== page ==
American Pit Bull Terrier

Red American Pitbull Terrier with cropped ears and bandana. Young male red nose American Pitbull Terrier with cropped ears and bandana outside. Dog rescue pet royalty free stock photos

American Pit Bull Terrier

Despite making up just 6% of the dog population, pit bulls and pit bull hybrids account for almost 60% of all dog attack deaths in the United States.

When provoked, these breeds of dogs are naturally aggressive, so they were crossed to create the best fighting dogs. Bulldogs and terriers were bred together several hundred years ago to produce Pitt bulls. Breeders aimed to combine the bulldog’s strength with the terrier’s pace, agility, and assertiveness

Chow chow

chow chow dog 23003405

Chow chow dog

Chow chows are intelligent dogs, but they can be difficult to train due to their independence and stubbornness. They need a firm, patient trainer with a lot of imagination to do well in competitions. Chow chows are extremely protective of their owners and must be trained to monitor this behavior.

In a word, the disposition of a Chow Chow is demanding. He is a stubborn, independent dog who can quickly become excessively defensive if his personal space is invaded. If he warms up to you, on the other hand, he would be a lifelong friend. This is a dog that only one person can handle.

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Animals

Top 10 Small, Low-Maintenance Pets That Are Easy to Take Care Of

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Top 10 Small, Low-Maintenance Pets That Are Easy to Take Care Of
10 Small, Low-Maintenance Pets That Are Easy to Take Care Of

Throughout the history of human civilization, people have domesticated and tamed animals to be their pets. The bond between human beings and their pets is something that is truly unique—one of loyalty, devotion, companionship, and love.

While the idea of acquiring a pet can be quite appealing, it can also be very overwhelming for many individuals. Pet ownership requires a lot of time, care, money, and responsibility. Not everyone is ready for this.

Remember—All Pets Deserve Love and Care
All pets require and deserve loving care and attention. People who are not able to provide that really should not consider pet ownership. Pet shelters are full of animals whose original owners were not prepared for the responsibility and commitment that pet ownership demands.

Dogs, cats, birds, and even fish have no place in this article; their care, needs, and maintenance can be constant, complicated, and intense. Nevertheless, there are certainly some pets that are easier to take care of than others.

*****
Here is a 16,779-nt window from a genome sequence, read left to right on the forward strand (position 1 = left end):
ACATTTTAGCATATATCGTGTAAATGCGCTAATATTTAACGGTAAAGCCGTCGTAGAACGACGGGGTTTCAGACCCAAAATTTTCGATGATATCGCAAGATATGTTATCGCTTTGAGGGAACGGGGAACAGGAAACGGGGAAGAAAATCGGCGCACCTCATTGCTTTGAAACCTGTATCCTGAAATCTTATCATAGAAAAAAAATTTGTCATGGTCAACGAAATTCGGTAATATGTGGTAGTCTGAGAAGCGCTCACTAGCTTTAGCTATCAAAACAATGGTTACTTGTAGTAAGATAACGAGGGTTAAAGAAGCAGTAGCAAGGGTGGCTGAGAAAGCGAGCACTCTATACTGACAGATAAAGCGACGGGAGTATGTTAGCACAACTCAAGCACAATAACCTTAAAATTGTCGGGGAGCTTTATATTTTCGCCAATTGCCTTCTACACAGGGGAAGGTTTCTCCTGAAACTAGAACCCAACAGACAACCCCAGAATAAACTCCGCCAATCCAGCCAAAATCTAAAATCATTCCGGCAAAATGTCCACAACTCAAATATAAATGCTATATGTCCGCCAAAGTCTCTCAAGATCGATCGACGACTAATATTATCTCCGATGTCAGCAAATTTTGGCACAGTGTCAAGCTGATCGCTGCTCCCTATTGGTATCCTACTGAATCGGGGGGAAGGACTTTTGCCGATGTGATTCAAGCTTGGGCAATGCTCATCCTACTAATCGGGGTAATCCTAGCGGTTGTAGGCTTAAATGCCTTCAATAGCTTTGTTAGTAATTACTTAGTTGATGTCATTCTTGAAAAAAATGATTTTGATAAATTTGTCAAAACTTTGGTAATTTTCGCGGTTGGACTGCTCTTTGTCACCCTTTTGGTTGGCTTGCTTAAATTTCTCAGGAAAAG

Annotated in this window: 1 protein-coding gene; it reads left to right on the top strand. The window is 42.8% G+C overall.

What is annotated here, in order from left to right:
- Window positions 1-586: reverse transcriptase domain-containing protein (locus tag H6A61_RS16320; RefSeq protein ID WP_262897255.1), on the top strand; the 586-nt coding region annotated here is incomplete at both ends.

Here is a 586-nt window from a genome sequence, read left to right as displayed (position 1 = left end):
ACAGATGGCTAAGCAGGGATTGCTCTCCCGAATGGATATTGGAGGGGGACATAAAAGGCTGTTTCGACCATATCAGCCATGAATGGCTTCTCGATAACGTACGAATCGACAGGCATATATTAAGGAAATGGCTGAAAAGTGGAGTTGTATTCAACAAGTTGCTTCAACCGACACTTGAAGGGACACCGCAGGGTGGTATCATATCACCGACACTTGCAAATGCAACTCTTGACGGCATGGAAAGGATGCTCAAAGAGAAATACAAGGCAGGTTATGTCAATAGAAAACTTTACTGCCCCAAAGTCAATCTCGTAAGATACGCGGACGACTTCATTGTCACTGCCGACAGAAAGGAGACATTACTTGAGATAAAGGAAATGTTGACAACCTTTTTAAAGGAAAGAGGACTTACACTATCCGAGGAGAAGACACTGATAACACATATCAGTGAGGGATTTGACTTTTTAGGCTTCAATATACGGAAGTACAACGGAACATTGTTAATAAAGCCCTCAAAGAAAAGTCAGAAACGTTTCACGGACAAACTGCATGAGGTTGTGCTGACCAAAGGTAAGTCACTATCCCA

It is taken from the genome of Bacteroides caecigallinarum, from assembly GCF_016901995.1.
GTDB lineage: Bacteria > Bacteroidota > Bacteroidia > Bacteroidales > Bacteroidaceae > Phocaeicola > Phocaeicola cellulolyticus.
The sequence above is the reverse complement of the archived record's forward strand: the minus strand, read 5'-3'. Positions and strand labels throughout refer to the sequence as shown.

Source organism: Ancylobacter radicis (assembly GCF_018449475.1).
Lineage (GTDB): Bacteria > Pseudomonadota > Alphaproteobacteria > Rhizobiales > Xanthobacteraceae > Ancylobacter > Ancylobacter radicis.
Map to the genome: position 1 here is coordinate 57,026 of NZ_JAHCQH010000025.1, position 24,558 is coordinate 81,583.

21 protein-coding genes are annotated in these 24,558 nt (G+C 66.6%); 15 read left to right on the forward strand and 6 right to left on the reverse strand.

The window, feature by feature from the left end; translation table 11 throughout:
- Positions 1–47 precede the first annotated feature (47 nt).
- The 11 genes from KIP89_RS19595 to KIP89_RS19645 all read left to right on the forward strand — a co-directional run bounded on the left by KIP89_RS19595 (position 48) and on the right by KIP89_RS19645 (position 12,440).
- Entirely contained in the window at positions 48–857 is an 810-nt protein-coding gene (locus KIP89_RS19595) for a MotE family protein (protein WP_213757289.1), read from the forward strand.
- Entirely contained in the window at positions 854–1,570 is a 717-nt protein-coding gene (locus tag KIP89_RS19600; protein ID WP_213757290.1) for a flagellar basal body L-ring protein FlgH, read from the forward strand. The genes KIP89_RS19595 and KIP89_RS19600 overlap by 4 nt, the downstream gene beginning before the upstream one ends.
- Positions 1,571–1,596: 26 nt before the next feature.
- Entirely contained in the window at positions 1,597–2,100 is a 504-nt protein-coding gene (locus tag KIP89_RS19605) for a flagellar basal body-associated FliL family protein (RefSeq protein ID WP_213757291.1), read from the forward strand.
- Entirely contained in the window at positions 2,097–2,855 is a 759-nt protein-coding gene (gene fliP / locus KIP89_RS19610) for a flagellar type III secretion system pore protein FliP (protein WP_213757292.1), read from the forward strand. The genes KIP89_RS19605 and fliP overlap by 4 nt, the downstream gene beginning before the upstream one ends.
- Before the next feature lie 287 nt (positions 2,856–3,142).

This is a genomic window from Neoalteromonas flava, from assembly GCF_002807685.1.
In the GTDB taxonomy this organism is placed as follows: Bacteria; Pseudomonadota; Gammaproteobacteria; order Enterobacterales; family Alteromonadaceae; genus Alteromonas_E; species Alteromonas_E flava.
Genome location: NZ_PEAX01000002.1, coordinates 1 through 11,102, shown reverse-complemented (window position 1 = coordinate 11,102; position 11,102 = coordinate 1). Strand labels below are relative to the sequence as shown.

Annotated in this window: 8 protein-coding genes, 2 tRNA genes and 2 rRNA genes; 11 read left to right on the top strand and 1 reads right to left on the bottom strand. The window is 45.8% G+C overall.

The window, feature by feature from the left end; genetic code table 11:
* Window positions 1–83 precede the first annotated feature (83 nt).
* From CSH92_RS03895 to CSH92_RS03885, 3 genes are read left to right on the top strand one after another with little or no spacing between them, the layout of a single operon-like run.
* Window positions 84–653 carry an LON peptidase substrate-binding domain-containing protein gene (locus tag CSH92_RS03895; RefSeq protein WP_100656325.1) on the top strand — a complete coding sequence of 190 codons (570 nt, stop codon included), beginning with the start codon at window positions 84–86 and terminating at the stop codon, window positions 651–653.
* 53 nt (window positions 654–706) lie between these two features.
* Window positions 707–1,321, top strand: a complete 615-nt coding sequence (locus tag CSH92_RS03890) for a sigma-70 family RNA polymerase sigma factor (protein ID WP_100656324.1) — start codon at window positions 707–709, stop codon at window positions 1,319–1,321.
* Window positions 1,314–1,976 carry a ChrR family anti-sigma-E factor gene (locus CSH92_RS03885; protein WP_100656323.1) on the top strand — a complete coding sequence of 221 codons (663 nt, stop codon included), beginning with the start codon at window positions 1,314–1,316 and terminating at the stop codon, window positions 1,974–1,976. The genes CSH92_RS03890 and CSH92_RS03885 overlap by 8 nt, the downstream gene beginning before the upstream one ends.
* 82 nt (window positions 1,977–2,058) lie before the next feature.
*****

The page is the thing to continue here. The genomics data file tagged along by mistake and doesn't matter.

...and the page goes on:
Whatever pet you decide upon, always conduct proper research to ensure they are given the most comfortable and loving home possible.

The 10 Best Low-Maintenance Pets

The following list features 10 pets that can be cared for and loved, yet at the same time do not need (or in some cases want) the demanding caregiving some others require.

  1. Sea-Monkeys
  2. Madagascar Hissing Cockroach
  3. Garden Snail
  4. African Dwarf Frog
  5. Leopard Gecko
  6. Guinea Pig
  7. Syrian Hamster
  8. Fancy Rat
  9. Fancy Mouse
  10. Hermit Crab

If you’re looking for a low-maintenance pet, it doesn’t get much easier than sea monkeys!

Sea-Monkeys

sea monkey

sea monkey

  • Scientific Name: Artemia salina
  • Average Adult Size: Up to 0.75 inches
  • Average Life Span: 2 years
  • Diet: Herbivore
  • Average Monthly Cost: $0 (Your sea-monkey kit should include all the food they need!)

Sea-monkeys are extremely easy pets to care for. Once their tank is set up, your sea monkeys won’t require much care. Beyond feeding them once weekly and keeping an eye out for tank conditions and your pets’ general health, they don’t need much! For this reason, Artemia salina makes great pets for kids.

These pets are perfect for people who want to watch animals without really having to care for or interact with them. You won’t find an easier pet! Here’s an in-depth guide detailing how to grow sea monkeys from a kit.

 Madagascar Hissing Cockroach

Madagascar Hissing Cockroach

Madagascar Hissing Cockroach

Madagascar hissing cockroaches may not be cuddly, but they make great pets!

  • Scientific Name: Gromphadorhina portentosa
  • Average Adult Size: Up to 3 inches long
  • Average Life Span: 1–3 years with proper care
  • Diet: Herbivore
  • Average Monthly Cost: $0–$10 (If you give your cockroach your leftovers—all they need to eat is lettuce, apples, carrots, and the occasional overripe fruit—they are extremely low-cost pets!)

Undoubtedly, the majority of people would never consider having a cockroach for a pet. The very term conjures up visions of complete filth. However, hissing cockroaches are ideal for those looking for easy pets to care for.

They grow up to approximately four inches long and can be kept in an aquarium tank with proper ventilation as their habitat. Such a setup will take very little space and effort to create. The hissing cockroach is also quite simple to feed, and the food can be purchased from pet stores and supplemented with fresh fruit and certain greens.

Include some clean water in the tank and the hissing cockroach will not only be well cared for, but quite entertaining to watch and interact with as well. The best part is that it will hardly notice when you have to come home late from school or work!